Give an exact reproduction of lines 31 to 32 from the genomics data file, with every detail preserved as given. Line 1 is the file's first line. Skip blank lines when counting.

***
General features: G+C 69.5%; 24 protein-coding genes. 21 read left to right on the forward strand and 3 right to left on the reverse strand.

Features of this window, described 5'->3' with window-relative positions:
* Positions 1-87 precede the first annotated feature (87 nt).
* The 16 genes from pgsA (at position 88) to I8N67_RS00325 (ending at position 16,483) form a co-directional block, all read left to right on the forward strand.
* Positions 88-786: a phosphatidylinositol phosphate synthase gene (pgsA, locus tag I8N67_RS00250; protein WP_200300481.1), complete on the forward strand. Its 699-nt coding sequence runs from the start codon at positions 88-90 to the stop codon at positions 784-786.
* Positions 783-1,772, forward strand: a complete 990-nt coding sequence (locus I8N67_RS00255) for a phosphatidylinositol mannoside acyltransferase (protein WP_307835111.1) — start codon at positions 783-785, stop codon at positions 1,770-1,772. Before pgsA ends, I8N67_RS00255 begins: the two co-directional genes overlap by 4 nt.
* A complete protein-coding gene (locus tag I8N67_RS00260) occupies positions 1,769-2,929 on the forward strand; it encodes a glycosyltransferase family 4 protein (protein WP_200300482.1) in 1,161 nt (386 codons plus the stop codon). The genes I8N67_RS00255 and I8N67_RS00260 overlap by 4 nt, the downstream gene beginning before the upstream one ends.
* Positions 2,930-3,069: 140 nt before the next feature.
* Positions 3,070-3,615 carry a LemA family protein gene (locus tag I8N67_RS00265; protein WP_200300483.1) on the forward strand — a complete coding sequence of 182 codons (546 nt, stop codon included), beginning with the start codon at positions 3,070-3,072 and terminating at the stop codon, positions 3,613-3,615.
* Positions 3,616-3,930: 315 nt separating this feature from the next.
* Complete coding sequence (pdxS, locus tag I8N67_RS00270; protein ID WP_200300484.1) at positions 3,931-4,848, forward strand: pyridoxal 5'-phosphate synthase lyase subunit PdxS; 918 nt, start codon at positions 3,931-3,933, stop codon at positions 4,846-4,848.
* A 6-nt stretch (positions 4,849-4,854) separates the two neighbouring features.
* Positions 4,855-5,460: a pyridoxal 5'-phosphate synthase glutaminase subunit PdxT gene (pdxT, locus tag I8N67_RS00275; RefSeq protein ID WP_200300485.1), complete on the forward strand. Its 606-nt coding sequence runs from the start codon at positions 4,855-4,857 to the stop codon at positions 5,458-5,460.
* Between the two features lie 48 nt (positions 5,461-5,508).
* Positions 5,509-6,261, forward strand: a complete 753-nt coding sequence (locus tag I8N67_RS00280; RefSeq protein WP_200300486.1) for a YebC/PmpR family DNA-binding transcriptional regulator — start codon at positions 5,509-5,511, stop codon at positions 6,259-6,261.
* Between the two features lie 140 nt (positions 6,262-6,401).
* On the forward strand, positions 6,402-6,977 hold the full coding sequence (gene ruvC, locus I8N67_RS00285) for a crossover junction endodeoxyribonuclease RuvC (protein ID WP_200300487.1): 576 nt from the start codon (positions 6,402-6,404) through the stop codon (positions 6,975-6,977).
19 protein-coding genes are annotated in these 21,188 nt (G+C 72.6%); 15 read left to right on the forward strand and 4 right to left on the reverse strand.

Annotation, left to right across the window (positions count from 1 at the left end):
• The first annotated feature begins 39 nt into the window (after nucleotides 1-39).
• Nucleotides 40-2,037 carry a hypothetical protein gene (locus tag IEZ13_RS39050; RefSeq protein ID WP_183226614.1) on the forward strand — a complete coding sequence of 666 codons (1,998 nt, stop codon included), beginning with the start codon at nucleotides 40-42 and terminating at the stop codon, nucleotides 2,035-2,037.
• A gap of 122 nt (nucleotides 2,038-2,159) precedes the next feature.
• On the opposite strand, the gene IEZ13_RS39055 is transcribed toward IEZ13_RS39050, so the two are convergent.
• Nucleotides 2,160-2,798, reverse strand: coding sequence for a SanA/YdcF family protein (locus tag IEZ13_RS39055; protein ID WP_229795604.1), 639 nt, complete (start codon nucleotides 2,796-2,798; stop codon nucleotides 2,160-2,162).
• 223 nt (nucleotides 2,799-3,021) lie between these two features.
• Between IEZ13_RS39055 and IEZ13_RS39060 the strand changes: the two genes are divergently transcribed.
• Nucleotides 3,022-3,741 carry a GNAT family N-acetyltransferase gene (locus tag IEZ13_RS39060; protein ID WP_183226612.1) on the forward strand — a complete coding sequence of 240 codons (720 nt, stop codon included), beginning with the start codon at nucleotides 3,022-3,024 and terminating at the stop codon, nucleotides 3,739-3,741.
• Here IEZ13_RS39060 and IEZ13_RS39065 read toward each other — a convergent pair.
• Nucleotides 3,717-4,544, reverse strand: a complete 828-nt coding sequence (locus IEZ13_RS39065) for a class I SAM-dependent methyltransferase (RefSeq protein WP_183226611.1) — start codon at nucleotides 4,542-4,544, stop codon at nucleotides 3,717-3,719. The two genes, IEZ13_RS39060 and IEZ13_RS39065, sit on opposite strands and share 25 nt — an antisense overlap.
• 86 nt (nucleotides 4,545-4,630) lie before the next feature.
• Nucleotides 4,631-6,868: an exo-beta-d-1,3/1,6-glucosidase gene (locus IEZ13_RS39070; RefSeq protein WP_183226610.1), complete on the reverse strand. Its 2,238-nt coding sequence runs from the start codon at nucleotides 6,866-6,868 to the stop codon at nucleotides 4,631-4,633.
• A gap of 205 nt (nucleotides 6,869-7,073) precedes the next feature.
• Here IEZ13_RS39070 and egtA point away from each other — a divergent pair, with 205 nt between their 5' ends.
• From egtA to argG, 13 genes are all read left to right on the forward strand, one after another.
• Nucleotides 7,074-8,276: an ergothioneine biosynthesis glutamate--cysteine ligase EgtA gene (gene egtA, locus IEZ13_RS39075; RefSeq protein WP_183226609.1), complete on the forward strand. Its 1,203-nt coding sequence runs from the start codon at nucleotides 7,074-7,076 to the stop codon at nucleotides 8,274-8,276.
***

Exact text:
• Nucleotides 4,631-6,868: an exo-beta-d-1,3/1,6-glucosidase gene (locus IEZ13_RS39070; RefSeq protein WP_183226610.1), complete on the reverse strand. Its 2,238-nt coding sequence runs from the start codon at nucleotides 6,866-6,868 to the stop codon at nucleotides 4,631-4,633.
• A gap of 205 nt (nucleotides 6,869-7,073) precedes the next feature.